Great advice Vicki! I'm doing my best right now to befriend his wife and sons, he should count himself very lucky he married a great family.

Ebor- It's both protestant and human baggage. His incessant complaints about his former church caused me to title my post as such.

Br Max- I wish I was good at being blunt without being mean. I also tend to "lose words" when confronted with something that hits me upside the head. I'm not good at comments on the fly.

Smiley
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« Reply #7 on: December 03, 2003, 03:07:37 PM »

There is another side to this as well.

If the situation were reversed he would be in Russia struggling with another language and culture - and he would want to preserve the American side of him.

It's the same for his wife and his new stepsons! It is very important that they keep their sense of who they are - the language has to be used , the culture and customs have made them what they are. If they all use American during the week and when they are out of the house and with other people then they also need to relax at home.

It is quite a strain using a new language all the time
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« Reply #8 on: December 03, 2003, 03:38:07 PM »

To me that's desperately important - you only have to think of the American folks abroad [ and the Brits] they stick together like glue - and use their own language to keep in touch with home. Some never integrate properly becuase they refuseto learn the local language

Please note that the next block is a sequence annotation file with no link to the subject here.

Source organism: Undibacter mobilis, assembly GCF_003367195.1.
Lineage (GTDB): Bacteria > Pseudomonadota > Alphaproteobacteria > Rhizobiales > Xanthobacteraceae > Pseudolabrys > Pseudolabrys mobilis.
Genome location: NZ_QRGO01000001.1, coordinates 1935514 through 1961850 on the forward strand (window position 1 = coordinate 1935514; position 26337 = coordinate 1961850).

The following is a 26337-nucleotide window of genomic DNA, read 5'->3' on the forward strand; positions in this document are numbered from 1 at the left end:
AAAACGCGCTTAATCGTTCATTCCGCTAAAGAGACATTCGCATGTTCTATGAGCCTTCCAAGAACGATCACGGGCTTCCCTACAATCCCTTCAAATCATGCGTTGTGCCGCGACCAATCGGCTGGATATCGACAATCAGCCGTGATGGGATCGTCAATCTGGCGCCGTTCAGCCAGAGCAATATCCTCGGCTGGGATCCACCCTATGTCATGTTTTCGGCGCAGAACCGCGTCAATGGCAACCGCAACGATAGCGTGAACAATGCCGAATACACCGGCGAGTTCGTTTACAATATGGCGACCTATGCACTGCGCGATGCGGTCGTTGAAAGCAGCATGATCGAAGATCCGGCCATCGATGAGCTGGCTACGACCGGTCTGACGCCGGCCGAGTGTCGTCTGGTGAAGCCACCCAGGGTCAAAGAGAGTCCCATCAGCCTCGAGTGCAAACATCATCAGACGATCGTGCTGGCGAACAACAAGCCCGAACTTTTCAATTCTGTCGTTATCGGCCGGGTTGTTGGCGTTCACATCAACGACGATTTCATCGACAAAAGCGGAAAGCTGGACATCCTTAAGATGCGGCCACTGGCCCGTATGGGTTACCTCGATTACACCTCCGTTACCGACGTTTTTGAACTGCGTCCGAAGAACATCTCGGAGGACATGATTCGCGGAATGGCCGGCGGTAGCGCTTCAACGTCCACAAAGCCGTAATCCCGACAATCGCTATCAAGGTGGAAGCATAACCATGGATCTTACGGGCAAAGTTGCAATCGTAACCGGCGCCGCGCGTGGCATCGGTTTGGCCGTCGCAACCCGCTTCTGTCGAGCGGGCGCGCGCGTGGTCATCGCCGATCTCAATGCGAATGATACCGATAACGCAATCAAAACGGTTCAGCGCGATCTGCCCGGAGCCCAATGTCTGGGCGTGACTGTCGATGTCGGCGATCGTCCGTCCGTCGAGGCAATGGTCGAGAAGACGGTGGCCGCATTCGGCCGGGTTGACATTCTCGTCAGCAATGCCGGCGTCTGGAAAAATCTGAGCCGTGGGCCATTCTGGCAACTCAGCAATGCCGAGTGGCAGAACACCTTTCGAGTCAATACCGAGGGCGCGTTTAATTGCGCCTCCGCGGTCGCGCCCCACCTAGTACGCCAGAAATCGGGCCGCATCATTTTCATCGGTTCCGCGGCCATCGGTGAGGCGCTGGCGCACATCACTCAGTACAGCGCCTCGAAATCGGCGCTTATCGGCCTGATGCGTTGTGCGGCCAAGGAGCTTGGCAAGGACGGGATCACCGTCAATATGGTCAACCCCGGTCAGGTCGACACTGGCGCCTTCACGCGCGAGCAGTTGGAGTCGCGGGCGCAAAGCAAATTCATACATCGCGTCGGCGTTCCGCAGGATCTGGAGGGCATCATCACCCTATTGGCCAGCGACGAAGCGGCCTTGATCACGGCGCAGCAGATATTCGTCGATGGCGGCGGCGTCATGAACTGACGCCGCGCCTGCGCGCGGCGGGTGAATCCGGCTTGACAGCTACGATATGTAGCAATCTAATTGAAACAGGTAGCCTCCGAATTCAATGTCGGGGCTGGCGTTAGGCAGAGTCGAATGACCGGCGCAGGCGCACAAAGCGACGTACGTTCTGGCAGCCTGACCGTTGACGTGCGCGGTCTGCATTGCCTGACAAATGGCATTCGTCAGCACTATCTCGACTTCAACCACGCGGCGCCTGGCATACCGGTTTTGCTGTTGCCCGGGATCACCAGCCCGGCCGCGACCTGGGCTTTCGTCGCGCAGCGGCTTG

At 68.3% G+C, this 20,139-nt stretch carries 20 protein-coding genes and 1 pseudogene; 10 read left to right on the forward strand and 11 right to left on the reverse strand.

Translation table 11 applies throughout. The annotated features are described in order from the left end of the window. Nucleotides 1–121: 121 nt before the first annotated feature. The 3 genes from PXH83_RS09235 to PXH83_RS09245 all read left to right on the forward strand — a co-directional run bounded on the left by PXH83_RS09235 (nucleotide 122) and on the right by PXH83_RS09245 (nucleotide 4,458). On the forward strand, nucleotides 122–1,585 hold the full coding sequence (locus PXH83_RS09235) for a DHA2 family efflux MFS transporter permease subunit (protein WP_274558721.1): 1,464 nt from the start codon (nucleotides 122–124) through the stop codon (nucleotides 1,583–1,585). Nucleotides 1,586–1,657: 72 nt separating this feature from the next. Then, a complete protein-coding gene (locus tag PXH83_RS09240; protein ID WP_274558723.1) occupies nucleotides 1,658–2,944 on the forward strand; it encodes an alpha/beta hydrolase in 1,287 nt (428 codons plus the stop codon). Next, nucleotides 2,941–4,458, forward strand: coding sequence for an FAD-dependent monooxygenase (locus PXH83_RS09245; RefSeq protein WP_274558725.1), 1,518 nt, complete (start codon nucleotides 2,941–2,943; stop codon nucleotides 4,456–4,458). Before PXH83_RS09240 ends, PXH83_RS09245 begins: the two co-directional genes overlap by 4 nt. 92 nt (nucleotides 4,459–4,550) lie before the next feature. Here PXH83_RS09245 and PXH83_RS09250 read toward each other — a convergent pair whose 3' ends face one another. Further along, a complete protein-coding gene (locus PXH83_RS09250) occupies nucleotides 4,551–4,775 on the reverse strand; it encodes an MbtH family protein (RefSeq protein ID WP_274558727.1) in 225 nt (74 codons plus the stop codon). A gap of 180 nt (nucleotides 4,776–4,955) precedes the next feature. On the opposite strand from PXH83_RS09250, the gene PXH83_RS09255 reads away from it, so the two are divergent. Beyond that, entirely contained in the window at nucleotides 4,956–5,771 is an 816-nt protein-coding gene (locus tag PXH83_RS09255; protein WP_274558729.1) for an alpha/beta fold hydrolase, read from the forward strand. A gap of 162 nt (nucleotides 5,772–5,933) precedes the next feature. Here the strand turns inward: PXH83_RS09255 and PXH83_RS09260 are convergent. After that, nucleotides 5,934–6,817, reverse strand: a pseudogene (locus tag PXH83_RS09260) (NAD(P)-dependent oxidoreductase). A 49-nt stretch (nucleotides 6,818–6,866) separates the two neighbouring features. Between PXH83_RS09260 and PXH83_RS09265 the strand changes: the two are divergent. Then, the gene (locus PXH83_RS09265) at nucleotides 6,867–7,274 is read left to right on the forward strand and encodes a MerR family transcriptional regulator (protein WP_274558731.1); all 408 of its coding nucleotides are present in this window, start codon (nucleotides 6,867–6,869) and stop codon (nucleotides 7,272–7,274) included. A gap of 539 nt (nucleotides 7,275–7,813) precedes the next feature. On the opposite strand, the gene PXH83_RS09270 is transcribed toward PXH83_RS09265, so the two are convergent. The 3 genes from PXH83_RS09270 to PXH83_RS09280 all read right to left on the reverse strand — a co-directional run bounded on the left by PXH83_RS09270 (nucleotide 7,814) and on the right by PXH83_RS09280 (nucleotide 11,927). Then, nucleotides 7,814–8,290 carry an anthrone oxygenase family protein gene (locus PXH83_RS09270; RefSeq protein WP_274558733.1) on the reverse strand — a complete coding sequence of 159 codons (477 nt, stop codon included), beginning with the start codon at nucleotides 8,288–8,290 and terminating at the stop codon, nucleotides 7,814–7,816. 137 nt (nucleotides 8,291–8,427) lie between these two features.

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« Reply #9 on: December 03, 2003, 03:44:02 PM »

Send him to Mt. Athos so he can see how fast he gloms on to those that speak English, especially if it their native tongue.  A bit of monastic humilty might also rub off on him too .
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« Reply #10 on: December 03, 2003, 09:11:17 PM »

Sounds like this has been going on for awhile.

I'm getting older, and have less patience with boorishness. I used to listen and nod politely until I wanted to scream, but I've found polite but immediate honesty works better.

At the first mention of something you don't agree with, you should calmly disagree without fear. You're relationship will either weather the discourse and deepen to a degree where you can perhaps have a small amount of positive influence on this man, or at least teach him to pause and reflect before shooting off his mouth... OR he'll begin to avoid you.

It's so hard to practice this... I constantly have to check in with my overwhelming natural tendency to be a people pleaser.

I have a good friend who's a great teacher... I love to watch her talk to people. She can engage anyone... from schizophrenic street people to bishops, and her motto is always "teach people how they should treat you". I don't know many who work as hard at being Christian, and she never ducks an issue.
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« Reply #11 on: December 03, 2003, 10:45:48 PM »